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This Week in JAMA
October 12, 2005

This Week in JAMA

JAMA. 2005;294(14):1729. doi:10.1001/jama.294.14.1729
Comorbidity and Survival Disparities in Breast Cancer

The shorter survival of black vs white women with breast cancer remains unexplained. Tammemagi and colleagues assessed the association of comorbid conditions with survival in a cohort of black and white breast cancer patients who were followed up for a median of 10 years. They found more recurrence/progression and worse all-cause, breast cancer–specific, and competing-cause survival in black women. Adverse comorbidities, more common in black than white women, were associated with worse all-cause and competing-cause survival, but that did not explain racial disparity in breast cancer–specific survival.

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Trends in Serum Lipids and Lipoproteins

Carroll and colleagues examined data from 5 national cross-sectional surveys, conducted between 1960 and 2002, to assess trends in serum lipids and lipoprotein levels. They report significant declines in mean total and low-density lipoprotein cholesterol levels in men aged 60 to 76 years and women aged 50 to 74 years, no change in high-density lipoprotein cholesterol levels, and a small nonsignificant increase in triglyceride levels. They report that a Healthy People 2010 goal of a maximum of 17% of adults with a total cholesterol level of 240 mg/dL (≥6.22 mmol/L) or higher has been achieved.

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End-stage Renal Disease in Type 1 Diabetes

Finne and colleagues estimated the risk of end-stage renal disease (ESRD) and risk modification in a cohort of patients younger than 30 years diagnosed with type 1 diabetes from 1965 to 1999. They report a cumulative incidence of ESRD of 2.2% at 20 years and 7.8% at 30 years after diagnosis. A diabetes diagnosis before age 5 years and in the later years of the study period were associated with less risk of developing ESRD.

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Quality and Pay-for-Performance

Interest in pay-for-performance mechanisms for quality improvement is growing, but little evidence of their effectiveness exists. Rosenthal and colleaguesArticle evaluated the impact of a health plan’s pay-for-performance program by comparing the performance of California physicians, hospitals, and health plans that were subject to pay-for-performance incentives with those in the Pacific Northwest who were not. The authors found that both groups improved on the 3 quality measures assessed, with the California network outperforming those in the Pacific Northwest on just 1 of the measures. In an editorial, DudleyArticle discusses the design, interpretation, and research funding for these strategies.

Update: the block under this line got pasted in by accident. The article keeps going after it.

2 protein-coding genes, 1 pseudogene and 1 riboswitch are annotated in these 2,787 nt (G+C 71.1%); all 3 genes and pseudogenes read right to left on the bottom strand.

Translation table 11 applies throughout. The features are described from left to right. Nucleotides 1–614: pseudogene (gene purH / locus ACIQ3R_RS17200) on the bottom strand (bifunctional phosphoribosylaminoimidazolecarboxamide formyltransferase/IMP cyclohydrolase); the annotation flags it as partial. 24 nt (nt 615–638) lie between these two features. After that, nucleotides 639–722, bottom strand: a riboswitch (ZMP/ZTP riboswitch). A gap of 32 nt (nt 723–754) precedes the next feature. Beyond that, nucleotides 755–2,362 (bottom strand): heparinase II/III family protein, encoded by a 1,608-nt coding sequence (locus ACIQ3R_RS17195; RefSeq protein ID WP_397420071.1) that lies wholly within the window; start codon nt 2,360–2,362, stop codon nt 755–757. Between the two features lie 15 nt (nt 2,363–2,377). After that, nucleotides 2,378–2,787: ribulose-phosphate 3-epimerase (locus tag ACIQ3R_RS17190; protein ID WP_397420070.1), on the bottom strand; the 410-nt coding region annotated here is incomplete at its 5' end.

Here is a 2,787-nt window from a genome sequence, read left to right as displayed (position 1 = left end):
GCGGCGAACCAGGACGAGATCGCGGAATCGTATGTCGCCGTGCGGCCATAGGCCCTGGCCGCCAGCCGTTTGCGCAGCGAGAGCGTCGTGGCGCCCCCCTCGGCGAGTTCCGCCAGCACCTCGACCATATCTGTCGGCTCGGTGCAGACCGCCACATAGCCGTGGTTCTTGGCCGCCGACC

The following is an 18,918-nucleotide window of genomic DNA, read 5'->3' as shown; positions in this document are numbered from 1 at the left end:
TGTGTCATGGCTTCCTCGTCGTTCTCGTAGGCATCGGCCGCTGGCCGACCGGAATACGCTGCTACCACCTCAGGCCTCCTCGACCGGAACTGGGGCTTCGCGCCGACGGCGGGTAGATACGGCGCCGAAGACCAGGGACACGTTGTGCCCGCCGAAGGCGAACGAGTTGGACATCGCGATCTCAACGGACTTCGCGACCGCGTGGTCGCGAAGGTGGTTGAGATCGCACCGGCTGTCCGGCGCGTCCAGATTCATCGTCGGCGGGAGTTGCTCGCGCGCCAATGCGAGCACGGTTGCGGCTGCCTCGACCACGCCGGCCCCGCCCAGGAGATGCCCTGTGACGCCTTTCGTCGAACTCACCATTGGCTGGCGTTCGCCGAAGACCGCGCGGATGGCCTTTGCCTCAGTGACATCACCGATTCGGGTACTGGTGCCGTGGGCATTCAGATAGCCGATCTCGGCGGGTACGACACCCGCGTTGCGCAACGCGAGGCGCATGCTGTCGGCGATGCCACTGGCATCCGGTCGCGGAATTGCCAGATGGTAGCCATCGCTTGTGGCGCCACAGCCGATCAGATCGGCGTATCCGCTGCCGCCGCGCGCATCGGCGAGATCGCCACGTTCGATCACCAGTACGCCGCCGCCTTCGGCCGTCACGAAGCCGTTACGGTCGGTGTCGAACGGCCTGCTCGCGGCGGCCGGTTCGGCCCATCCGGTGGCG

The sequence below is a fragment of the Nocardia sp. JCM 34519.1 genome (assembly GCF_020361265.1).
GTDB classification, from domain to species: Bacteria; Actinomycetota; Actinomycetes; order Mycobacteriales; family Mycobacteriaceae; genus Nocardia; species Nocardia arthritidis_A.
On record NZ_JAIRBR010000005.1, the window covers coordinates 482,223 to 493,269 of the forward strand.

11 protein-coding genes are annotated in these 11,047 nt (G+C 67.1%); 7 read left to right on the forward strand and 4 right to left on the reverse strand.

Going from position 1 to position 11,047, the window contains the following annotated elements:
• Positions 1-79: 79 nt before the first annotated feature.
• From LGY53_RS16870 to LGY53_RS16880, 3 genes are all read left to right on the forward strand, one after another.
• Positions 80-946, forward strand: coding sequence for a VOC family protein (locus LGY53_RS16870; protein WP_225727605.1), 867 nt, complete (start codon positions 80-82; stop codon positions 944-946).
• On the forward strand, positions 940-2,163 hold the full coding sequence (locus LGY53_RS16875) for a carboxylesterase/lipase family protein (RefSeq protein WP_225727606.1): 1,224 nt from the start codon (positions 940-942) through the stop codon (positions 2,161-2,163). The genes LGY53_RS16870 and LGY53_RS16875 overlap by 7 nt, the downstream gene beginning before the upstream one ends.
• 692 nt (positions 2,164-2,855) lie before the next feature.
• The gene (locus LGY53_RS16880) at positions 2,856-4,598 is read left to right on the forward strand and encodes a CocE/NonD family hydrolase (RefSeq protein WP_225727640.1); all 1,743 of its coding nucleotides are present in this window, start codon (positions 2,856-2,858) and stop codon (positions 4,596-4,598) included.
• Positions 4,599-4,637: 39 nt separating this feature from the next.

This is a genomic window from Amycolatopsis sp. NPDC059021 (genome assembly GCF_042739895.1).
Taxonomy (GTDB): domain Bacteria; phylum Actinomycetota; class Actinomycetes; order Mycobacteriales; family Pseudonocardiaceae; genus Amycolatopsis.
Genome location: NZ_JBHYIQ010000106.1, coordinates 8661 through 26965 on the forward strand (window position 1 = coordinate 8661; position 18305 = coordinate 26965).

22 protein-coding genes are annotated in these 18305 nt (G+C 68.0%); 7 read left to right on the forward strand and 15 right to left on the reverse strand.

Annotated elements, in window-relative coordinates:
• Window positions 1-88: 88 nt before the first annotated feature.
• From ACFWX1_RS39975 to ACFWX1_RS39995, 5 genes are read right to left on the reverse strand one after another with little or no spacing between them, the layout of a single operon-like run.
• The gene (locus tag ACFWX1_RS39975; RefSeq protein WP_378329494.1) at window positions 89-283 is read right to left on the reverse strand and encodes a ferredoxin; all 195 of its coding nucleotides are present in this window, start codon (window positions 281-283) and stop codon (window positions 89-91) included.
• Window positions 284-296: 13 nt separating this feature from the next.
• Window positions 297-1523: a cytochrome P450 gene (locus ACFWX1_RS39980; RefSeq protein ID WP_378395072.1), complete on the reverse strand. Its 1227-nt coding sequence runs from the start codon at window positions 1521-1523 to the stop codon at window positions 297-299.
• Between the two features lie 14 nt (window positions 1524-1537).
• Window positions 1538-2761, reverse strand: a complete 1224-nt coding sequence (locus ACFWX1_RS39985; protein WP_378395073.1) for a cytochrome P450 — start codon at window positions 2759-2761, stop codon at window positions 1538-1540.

Candesartan, Nonfatal MI, and Cardiovascular Death

In a randomized, placebo-controlled trial of patients receiving optimal therapy for heart failure, Demers and colleagues investigated the effect of candesartan, an angiotensin receptor blocker, on risk of nonfatal myocardial infarction (MI) or cardiovascular death. During a median follow-up of 37.7 months, patients receiving candesartan were at significantly lower risk of this composite outcome compared with patients receiving placebo.

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Fibrinogen and Disease Outcomes

To examine the relationship of plasma fibrinogen concentration with risk of incident coronary heart disease (CHD) and other major vascular and nonvascular outcomes, members of the Fibrinogen Studies Collaboration conducted a meta-analysis of individual data from 154 211 adult participants in 31 prospective studies. They found moderately strong associations of usual plasma fibrinogen concentration with risks of CHD, stroke, and other vascular and nonvascular mortality in healthy middle-aged and older adults.

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Medical News & Perspectives

Genetic studies are helping to reveal the etiology of Marfan syndrome and providing hope of better therapies for individuals with the disorder.

(Photo credit: Rick Guidotti/NMF)

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CLINICIAN’S CORNER

Conceptual and practical aspects of palliative sedation are reviewed by Lo and Rubenfeld in their discussion of Mrs B, a 49-year-old woman with widely metastatic breast cancer and despite skilled palliative care, distressing, unrelieved symptoms.

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Liability Concerns and Flu Vaccine Supply

An examination of litigation history and the role of liability relief in averting future influenza vaccine shortages.

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JAMA Patient Page

For your patients: Information about palliative sedation.

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